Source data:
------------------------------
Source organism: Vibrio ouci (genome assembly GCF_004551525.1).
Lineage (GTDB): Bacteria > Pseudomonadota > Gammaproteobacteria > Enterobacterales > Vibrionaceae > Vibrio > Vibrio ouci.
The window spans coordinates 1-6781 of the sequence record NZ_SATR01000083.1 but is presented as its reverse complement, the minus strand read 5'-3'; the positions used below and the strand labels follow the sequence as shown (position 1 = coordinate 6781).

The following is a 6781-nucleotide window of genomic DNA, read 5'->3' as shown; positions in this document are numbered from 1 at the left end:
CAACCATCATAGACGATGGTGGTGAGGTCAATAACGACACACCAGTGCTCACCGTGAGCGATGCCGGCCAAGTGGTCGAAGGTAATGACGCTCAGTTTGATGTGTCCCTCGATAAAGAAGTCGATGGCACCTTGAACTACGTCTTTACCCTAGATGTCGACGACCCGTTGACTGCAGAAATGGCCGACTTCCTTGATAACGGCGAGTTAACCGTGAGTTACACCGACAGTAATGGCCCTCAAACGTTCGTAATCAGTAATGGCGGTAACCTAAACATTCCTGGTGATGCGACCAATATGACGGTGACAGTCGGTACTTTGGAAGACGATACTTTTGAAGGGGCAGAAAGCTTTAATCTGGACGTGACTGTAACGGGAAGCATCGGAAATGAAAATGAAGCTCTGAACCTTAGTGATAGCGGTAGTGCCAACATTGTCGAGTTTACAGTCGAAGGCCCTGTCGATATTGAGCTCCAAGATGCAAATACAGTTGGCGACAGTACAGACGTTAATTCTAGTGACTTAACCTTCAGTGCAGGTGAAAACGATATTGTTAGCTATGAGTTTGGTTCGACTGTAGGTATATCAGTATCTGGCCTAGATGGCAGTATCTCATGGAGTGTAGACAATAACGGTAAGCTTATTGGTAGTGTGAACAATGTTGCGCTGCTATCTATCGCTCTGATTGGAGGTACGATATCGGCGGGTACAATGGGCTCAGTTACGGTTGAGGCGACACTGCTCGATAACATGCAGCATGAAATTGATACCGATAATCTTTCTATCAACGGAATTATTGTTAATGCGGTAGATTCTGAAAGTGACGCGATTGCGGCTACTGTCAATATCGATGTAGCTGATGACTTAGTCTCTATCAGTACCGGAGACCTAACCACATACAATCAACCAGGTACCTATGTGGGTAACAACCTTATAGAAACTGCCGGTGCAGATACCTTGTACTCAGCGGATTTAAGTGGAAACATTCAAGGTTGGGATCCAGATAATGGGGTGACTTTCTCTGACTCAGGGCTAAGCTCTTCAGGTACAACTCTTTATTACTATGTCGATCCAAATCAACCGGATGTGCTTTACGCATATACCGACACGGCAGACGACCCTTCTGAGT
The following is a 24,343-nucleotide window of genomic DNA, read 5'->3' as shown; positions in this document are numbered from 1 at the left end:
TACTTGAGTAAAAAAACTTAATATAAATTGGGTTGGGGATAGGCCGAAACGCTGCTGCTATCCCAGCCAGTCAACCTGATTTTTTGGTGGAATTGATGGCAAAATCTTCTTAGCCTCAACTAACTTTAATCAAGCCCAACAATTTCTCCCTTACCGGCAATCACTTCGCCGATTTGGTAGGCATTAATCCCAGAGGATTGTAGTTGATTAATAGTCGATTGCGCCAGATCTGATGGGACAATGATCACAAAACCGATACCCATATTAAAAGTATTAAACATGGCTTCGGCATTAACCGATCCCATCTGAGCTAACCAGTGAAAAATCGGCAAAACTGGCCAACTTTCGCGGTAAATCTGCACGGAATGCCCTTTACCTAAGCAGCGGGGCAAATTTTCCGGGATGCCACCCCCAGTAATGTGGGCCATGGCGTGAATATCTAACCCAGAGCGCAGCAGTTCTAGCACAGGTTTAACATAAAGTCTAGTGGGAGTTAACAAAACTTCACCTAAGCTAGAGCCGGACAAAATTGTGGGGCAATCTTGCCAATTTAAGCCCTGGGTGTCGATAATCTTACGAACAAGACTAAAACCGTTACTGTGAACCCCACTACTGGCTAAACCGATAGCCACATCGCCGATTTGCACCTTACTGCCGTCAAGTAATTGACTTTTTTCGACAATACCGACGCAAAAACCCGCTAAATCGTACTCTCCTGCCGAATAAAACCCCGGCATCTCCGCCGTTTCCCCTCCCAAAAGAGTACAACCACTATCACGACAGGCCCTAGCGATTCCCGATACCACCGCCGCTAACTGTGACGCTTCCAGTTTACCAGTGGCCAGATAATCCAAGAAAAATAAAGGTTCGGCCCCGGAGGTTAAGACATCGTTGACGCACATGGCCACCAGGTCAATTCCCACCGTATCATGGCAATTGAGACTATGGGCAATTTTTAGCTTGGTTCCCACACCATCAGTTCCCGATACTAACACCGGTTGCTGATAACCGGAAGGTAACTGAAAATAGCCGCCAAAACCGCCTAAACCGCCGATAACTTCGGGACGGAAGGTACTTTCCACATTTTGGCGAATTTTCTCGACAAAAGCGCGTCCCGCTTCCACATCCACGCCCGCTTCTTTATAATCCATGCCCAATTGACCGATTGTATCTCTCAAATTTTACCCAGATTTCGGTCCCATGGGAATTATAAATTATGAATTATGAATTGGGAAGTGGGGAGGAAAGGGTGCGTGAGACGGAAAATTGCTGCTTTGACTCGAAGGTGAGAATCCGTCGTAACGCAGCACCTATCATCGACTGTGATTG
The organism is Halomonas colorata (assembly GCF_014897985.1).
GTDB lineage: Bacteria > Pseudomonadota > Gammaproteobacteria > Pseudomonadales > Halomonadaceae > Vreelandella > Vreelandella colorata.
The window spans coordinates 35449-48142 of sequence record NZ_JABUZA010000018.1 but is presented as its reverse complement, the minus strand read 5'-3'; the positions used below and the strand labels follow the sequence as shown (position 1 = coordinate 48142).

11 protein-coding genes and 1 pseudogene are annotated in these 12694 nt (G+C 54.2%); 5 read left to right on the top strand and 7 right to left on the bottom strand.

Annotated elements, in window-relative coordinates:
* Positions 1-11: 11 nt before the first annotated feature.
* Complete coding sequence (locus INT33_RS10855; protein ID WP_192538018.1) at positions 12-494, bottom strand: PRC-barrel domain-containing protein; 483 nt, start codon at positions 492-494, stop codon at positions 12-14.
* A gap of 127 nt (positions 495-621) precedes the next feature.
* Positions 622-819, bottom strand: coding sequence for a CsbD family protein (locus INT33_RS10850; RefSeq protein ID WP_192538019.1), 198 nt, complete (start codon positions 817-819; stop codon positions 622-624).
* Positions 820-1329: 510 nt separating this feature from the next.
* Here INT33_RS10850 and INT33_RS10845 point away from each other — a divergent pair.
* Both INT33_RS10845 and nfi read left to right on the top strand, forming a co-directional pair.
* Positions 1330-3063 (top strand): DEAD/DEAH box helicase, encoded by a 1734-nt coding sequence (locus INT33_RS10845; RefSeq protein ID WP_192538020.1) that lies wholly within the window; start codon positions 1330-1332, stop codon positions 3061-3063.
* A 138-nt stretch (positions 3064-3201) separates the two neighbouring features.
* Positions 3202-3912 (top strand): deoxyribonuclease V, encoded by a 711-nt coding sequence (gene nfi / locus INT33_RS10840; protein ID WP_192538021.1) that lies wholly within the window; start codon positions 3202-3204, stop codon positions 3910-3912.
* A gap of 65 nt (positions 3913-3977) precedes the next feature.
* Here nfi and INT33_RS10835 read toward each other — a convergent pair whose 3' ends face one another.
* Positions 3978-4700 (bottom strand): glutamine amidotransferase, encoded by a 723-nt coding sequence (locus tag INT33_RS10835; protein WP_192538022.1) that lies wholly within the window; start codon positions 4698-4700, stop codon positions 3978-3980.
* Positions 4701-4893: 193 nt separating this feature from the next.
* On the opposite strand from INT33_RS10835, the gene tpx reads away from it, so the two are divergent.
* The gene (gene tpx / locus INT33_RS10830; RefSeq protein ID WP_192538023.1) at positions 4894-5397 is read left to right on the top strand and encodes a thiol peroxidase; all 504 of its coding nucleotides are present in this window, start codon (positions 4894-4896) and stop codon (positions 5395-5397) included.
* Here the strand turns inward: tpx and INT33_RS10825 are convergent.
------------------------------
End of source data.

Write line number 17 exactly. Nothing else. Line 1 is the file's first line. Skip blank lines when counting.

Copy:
* Positions 820-1329: 510 nt separating this feature from the next.